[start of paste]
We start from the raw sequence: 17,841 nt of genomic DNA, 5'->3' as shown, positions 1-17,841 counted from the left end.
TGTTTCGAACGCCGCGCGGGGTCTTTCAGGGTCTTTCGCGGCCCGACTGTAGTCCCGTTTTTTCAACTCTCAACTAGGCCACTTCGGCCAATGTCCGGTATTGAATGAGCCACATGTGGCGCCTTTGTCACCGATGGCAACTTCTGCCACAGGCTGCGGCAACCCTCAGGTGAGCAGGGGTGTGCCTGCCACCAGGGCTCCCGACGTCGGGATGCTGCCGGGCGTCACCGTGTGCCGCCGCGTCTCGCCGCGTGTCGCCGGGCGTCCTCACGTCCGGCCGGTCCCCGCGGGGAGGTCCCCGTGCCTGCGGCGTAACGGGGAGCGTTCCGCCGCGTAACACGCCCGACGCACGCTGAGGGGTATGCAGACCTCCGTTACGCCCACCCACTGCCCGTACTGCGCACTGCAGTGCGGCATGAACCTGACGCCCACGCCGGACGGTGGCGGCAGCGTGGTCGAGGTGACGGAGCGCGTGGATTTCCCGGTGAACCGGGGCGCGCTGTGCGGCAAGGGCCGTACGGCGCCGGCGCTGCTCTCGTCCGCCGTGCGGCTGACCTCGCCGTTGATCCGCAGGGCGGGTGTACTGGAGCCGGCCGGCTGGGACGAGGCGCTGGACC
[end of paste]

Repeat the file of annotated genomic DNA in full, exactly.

We start from the raw sequence: 17,841 nt of genomic DNA, 5'->3' as shown, positions 1-17,841 counted from the left end.
TGTTTCGAACGCCGCGCGGGGTCTTTCAGGGTCTTTCGCGGCCCGACTGTAGTCCCGTTTTTTCAACTCTCAACTAGGCCACTTCGGCCAATGTCCGGTATTGAATGAGCCACATGTGGCGCCTTTGTCACCGATGGCAACTTCTGCCACAGGCTGCGGCAACCCTCAGGTGAGCAGGGGTGTGCCTGCCACCAGGGCTCCCGACGTCGGGATGCTGCCGGGCGTCACCGTGTGCCGCCGCGTCTCGCCGCGTGTCGCCGGGCGTCCTCACGTCCGGCCGGTCCCCGCGGGGAGGTCCCCGTGCCTGCGGCGTAACGGGGAGCGTTCCGCCGCGTAACACGCCCGACGCACGCTGAGGGGTATGCAGACCTCCGTTACGCCCACCCACTGCCCGTACTGCGCACTGCAGTGCGGCATGAACCTGACGCCCACGCCGGACGGTGGCGGCAGCGTGGTCGAGGTGACGGAGCGCGTGGATTTCCCGGTGAACCGGGGCGCGCTGTGCGGCAAGGGCCGTACGGCGCCGGCGCTGCTCTCGTCCGCCGTGCGGCTGACCTCGCCGTTGATCCGCAGGGCGGGTGTACTGGAGCCGGCCGGCTGGGACGAGGCGCTGGACC